Monday, September 10, 2012

Fly Me to the Sky

"Bug" and "Monkey," as their parents lovingly refer to them, are two happy little girls who are brought up in a modern tradition of old religion and the blending of secular customs. While many Christians celebrate rebirth of Christ in the Easter season, Bug and Monkey's parents go further back to pre-Christian rituals, when the pagan sects would celebrate Ostara or Ishtar. That is, the Spring equinox: the time of year when light and darkness are equal. The girls celebrate many typical Easter customs, but learn the old meanings behind them. As they color their eggs brightly, their mother explains how they are celebrating fertility and the woman's ability to bring forth life from herself.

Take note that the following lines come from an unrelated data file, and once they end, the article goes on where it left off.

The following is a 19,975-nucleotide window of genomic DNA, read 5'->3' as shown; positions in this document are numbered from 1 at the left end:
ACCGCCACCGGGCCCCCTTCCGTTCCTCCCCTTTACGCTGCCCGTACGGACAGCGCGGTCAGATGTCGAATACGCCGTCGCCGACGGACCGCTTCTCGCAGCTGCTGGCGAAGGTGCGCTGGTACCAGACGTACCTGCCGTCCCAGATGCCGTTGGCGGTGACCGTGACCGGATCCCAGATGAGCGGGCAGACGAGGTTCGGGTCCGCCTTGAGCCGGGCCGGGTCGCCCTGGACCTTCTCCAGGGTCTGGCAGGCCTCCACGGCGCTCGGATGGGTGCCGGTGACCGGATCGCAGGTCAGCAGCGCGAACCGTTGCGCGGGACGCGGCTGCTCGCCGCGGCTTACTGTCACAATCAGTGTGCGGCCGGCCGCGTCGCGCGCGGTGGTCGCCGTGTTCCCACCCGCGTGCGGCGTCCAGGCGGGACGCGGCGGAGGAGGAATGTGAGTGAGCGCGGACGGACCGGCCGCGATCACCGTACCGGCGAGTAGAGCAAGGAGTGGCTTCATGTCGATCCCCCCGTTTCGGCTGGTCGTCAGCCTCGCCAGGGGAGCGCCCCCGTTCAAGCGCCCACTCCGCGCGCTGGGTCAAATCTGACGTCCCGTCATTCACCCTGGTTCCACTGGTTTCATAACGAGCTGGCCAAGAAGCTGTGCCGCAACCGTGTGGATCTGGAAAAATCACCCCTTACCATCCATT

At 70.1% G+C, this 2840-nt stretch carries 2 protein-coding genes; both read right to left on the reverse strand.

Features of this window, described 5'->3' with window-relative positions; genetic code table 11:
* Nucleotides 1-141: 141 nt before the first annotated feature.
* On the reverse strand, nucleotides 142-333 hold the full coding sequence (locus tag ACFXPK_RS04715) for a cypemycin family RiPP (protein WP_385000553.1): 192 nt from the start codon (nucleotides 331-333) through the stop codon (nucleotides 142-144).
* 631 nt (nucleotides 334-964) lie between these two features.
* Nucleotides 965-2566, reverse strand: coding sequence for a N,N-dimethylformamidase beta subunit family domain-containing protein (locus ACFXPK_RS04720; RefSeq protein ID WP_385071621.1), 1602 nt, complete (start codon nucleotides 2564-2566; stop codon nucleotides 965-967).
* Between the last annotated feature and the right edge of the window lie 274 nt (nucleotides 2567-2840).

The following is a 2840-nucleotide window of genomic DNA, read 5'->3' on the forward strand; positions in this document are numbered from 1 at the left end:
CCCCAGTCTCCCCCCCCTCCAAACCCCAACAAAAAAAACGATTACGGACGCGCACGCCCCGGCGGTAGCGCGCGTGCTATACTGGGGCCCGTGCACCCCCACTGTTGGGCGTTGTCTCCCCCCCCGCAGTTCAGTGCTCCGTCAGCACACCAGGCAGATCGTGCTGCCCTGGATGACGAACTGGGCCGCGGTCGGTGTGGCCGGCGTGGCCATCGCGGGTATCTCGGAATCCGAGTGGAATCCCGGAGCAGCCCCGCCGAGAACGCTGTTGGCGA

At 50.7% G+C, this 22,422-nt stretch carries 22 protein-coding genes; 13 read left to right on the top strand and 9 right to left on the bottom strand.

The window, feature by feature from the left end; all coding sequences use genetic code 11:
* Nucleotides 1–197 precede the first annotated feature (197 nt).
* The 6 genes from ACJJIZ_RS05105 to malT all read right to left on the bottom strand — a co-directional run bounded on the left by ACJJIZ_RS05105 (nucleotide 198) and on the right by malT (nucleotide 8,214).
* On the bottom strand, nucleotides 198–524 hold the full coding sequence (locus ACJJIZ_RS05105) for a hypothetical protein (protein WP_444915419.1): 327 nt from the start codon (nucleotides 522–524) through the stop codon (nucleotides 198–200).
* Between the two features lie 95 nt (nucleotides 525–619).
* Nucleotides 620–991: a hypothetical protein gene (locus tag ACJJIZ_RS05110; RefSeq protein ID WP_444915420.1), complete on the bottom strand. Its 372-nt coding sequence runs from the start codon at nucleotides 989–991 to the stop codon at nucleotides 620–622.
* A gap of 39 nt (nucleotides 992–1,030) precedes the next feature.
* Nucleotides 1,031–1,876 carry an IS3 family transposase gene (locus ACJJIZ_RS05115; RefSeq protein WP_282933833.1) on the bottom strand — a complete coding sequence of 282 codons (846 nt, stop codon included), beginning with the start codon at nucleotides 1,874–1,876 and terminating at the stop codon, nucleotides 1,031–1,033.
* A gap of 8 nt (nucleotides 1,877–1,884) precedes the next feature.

On the morning of Ostara, the girls were given a customary gift, this year they recieved kites. They were so excited, they couldn't wait to use them so their parents took them to the feild in front of their house and the girls had a great time running and laughing and learning to fly them.


"Fly Me to the Sky" captures the invincibility in childhood - those moments when we feel like we can do the most remarkable things. Before we ultimately learn that their are limitations on what we can accomplish, we truly believe that we an fly to the sky.



"Fly Me to the Sky"
16" x 20"
Oil on Canvas

















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